• ‘Your reverence, I saw four pure black bulls who came from the four directions to fight in the palace courtyard.’
      • ‘I wrote a long letter to your reverence after your religious profession.’
      • ‘Come hear what his Reverence rises to say, in his painted pulpit, this calm Sabbath day.’

verb

[WITH OBJECT]
  • Regard or treat with deep respect.

    ‘the many divine beings reverenced by Hindu tradition’
    • ‘Her family had reverenced the House of Guru Nanak since the days of the Sixth Guru, and her son, Kanwar Ram Singh, now attended upon the holy guest.’
    • ‘The music makes abundantly clear how much he learnt from his ‘ancient, & much reverenced Master’, William Byrd.’
    • ‘The word gives the picture of a believer treating the Lord's Supper as a common meal, not reverencing the symbolic meaning and spiritual impact it is intended to make upon his soul and spirit.’
    • ‘Only this is to be reverenced in the rational being, that he feels and acts as a member of a transcendental realm, while recognizing that he can know only the world of nature.’
    • ‘Walter Bagehot famously warned in 1867 that ‘above all things our royalty is to be reverenced, and if you poke about it you cannot reverence it.’’
    • ‘Instead of being regarded with panic or horror, these relics are reverenced.’
    • ‘Baptist spirituality takes to heart the divine command to honor father and mother, and to reverence gray hairs.’
    • ‘In this temple dwells Jupiter: let its ruler convince you that it is to be reverenced.’
    • ‘In Spain, the dance is done to reverence the Blessed Sacrament, a consecrated wafer used in Communion.’
    • ‘Masonry reverences all the great reformers.’
    • ‘Even when they appear to uphold religious traditions, in their hearts, heterodox rabbis, he claims, do not reverence the name of God they pretend to bless.’
    • ‘All these noble qualities are to be reverenced and loved, no doubt, but what entitles them to be called beautiful?’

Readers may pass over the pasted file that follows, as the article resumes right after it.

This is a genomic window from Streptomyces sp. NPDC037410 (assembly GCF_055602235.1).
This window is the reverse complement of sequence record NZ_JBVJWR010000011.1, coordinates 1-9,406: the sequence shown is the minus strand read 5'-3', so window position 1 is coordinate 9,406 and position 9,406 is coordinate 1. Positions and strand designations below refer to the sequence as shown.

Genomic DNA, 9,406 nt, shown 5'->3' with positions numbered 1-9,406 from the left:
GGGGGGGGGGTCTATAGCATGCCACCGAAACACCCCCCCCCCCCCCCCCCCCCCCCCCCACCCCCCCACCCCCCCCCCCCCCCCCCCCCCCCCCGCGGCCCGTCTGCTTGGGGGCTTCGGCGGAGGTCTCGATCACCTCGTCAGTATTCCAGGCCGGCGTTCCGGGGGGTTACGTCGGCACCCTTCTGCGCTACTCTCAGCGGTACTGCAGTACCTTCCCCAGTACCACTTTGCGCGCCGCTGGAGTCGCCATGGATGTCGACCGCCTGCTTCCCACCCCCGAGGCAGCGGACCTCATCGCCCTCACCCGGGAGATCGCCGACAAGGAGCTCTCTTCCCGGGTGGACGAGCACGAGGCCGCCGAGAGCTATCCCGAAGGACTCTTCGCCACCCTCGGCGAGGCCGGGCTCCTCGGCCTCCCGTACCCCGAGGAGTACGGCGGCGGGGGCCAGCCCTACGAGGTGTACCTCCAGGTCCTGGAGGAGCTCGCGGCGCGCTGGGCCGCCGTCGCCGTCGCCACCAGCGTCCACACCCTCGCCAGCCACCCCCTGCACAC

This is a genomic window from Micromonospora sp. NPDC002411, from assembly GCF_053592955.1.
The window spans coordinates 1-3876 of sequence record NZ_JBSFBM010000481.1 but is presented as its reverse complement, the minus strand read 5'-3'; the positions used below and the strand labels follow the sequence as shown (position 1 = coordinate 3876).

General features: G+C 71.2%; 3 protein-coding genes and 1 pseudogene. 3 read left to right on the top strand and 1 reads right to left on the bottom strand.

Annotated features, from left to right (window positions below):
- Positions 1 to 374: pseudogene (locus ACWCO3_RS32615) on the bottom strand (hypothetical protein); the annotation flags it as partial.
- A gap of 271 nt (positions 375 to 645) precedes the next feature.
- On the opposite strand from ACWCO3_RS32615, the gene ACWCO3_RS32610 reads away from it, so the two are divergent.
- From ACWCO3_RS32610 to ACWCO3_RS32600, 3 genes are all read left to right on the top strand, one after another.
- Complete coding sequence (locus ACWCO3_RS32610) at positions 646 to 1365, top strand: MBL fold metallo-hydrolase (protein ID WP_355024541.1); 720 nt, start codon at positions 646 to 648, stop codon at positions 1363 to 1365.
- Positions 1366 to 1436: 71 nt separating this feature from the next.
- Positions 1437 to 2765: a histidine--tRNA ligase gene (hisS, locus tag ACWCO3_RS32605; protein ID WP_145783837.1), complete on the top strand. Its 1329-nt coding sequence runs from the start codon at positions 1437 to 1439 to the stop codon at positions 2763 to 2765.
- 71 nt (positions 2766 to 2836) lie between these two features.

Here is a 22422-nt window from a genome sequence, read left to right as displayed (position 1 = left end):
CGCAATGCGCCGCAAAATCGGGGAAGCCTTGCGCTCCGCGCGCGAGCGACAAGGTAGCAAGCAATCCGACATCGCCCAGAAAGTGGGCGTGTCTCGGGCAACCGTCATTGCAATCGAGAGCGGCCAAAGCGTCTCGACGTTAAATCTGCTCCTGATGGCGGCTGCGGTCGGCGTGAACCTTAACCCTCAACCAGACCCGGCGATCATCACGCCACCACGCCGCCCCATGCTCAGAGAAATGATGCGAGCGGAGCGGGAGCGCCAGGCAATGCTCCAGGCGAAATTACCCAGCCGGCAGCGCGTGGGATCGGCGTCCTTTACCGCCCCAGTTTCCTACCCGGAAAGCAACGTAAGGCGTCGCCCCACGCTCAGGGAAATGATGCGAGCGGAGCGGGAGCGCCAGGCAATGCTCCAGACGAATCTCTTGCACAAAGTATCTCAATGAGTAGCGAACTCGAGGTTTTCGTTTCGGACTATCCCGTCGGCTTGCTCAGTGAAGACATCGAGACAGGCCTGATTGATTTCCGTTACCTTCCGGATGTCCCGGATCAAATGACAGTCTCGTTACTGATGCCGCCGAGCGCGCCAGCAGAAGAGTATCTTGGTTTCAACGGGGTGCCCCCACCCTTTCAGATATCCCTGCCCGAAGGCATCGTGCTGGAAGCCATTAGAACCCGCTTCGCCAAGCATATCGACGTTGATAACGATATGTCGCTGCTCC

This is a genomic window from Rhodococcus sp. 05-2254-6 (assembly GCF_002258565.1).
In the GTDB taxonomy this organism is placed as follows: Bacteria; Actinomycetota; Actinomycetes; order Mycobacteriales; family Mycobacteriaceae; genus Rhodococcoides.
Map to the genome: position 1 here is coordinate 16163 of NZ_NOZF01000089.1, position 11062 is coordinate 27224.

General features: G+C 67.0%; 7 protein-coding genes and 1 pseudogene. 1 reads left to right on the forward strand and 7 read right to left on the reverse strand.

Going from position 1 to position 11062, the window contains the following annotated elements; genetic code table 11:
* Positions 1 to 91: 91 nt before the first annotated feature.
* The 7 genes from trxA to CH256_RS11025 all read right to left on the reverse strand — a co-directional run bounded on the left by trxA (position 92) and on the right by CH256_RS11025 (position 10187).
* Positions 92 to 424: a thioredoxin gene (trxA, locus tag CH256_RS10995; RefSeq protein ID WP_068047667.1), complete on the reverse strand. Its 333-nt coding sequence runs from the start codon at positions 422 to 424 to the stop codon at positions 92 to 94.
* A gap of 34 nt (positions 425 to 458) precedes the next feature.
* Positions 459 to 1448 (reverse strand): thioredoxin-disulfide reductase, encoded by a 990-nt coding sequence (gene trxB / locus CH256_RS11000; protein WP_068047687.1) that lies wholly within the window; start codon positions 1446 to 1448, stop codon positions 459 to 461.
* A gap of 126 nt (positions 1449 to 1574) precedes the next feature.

• ‘We do not know how earliest settlers viewed the forests, but the Celts deeply reverenced trees; indeed, the word ‘Druid’ is related to that for ‘oak.’’
    • ‘Figures who dismiss argument - like the Pythagoreans, who reverence their Master and want only to treasure his words - are always seen as philosophically marginal.’
    • ‘His enthusiasm and commanding personality enabled him to influence greatly the work of many of his juniors, so that they came to reverence him as the founder of their careers.’
    • ‘And there's something very wonderful and God-like about that unfolding that makes me want to reverence it.’
    • ‘The human body should be reverenced as a holy place would be.’
    • ‘She is greatly reverenced by jewel smiths, who see their art as an attempt to capture the beauty of her heavens in the work of their hands, but generally has little to do with mortals.’
    • ‘Cultural strain remains greatest in Japan, where concepts of brain death remain unacceptable to many people and traditional attitudes to death reverence the body and its transformation into a new ancestor.’
    • ‘Therefore we reverence the Scriptures and assign them pride of place in our worship and teaching.’
    revere, respect, admire, think highly of, have a high opinion of, hold in high regard, esteem, hold in esteem, hold in high esteem, think much of, approve of, appreciate, cherish, value, set store by, set great store by, prize, treasure, look up to
    worship, pay homage to, venerate, adulate, hold in awe, idolize, put on a pedestal, lionize, hero-worship, honour, love
    View synonyms

Origin

Middle English: from Old French, from Latin reverentia, from revereri stand in awe of (see revere).

Pronunciation:

reverence

/ˈrɛv(ə)r(ə)ns/